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Gallery Taik Persons

Helsinki School

My artistic practice could be described as an endeavor to combine my own medium – photography – with other art forms. Alongside with photography, my practice almost without exception contains a preparation process similar to the writing of a script. It also resemblances sculptural methods, process art as well as painting; it is time consuming, physical, partly three-dimensional and chance plays a big role in it.

Shortly, the main themes in my bodies of work are usually dealing with the basics of being human:  life and death, flesh and blood, love and hate.

Dreams and Disappointments explores man’s physical and psychological vulnerability. Representations of the human body are marked with pushpins and attached strings at their perceived points of vulnerability. The strings pulled tight to a point outside the frame of the image allude to the presence of an unknown and dominant force.

The events in the images are describing the individuals’ relationship to themselves and other people. The events are social situations that usually repeat themselves in human life.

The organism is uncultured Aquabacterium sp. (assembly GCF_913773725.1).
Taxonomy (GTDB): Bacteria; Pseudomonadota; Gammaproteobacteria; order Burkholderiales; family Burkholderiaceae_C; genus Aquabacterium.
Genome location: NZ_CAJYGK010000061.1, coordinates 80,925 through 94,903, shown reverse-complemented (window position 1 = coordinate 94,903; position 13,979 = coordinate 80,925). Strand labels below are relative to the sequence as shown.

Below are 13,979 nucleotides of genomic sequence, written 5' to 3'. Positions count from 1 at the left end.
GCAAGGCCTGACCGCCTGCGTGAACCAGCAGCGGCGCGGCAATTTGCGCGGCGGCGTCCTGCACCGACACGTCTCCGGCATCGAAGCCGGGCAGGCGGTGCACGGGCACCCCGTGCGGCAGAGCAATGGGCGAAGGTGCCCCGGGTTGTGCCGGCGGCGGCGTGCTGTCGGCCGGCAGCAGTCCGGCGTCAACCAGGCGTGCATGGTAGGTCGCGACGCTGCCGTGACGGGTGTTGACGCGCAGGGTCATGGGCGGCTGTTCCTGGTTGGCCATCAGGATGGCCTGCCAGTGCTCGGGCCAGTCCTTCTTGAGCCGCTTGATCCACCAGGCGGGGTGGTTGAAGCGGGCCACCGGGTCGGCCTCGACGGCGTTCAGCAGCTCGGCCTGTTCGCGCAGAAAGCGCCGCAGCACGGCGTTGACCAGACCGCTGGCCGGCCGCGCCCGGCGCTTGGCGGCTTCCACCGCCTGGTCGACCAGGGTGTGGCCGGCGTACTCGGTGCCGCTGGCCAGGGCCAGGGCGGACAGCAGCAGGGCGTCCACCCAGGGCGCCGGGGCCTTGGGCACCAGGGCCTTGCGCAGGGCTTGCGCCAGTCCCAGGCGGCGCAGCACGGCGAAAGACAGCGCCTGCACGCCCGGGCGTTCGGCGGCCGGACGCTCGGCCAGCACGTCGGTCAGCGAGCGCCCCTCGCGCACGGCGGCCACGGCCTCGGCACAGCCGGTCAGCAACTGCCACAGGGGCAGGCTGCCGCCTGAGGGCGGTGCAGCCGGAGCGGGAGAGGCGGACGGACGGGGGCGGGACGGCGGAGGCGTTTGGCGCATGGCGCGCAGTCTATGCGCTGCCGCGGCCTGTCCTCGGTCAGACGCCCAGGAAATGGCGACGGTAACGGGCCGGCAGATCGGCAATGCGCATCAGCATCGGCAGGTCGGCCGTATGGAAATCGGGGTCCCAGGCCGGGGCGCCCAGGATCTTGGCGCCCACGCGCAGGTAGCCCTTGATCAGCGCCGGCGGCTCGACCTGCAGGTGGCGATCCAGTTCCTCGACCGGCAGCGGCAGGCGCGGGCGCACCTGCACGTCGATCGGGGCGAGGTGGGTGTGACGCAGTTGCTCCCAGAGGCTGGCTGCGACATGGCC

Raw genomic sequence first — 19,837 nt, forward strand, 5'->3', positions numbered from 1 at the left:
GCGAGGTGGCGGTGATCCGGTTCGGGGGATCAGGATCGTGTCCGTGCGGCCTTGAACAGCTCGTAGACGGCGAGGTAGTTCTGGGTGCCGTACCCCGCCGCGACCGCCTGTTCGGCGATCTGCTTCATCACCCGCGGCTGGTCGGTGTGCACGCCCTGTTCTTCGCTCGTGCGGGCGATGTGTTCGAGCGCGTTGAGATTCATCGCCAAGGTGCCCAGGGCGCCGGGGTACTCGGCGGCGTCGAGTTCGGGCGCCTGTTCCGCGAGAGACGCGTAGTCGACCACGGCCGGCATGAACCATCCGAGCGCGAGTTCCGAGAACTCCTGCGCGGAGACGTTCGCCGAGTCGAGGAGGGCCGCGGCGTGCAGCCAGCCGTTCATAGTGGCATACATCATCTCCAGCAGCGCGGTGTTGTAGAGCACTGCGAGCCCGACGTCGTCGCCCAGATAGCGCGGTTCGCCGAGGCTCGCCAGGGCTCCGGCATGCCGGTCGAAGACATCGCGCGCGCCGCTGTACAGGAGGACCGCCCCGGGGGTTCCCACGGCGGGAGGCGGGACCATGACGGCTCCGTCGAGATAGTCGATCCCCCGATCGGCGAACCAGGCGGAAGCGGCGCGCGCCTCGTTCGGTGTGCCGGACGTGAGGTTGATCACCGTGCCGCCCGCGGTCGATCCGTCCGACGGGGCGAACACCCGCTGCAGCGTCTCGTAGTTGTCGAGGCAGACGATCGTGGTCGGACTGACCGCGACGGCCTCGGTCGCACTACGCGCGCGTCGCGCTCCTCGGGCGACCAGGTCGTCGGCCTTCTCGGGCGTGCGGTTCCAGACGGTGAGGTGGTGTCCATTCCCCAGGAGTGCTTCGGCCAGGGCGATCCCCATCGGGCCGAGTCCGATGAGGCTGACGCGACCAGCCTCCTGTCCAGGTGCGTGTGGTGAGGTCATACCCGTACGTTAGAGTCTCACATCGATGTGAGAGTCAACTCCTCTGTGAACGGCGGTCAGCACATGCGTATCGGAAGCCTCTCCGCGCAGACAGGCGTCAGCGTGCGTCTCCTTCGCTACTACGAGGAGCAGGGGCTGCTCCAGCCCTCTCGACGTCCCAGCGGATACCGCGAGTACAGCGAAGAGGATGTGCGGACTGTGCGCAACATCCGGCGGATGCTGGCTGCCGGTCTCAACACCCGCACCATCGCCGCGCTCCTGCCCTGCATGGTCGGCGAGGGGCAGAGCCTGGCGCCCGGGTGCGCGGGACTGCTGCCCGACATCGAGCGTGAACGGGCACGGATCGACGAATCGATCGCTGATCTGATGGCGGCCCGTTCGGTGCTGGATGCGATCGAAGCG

In cinematic set ups, the individuals are usually represented in the moment when they are facing their history, future, dreams and fears.

Fire is a pyrotechnical expedition that investigates meanings of fire in cultural history, society and contemporary art.

To me, the fire is simultaneously an equipment, process and objective.

Fire is consciously designed as an ambiguous work. The mythology of fire is present in the photographs, but only in the background. The flames represent, above all, a means of exploring the psychology of fear in my own primitive reactions and the reactions of my audience – the experience of being suspended between being in control and losing it.

Fire offers a stage for strong emotions and mental states of negative pleasure. My works are a study on beauty and horror, and a sudden moment of irrevocable catastrophe.

Between Heaven and Earth represents a departure from my usual medium of photography. In the course of my twenty-year long artistic career, it has been my habit from time to time to cross over between 2D and 3D forms of expression, as a way of keeping my thinking fresh. It also reflects my desire to work with my hands.

My works mainly address spiritual, immaterial themes examined through delicate small-scale objects and transparent materials. I am interested in exploring myths, emotions and the world of ideas, as well as religious issues from a secular point of view. I construct commentaries on humanity and art, always with an undertone of absurdist humor.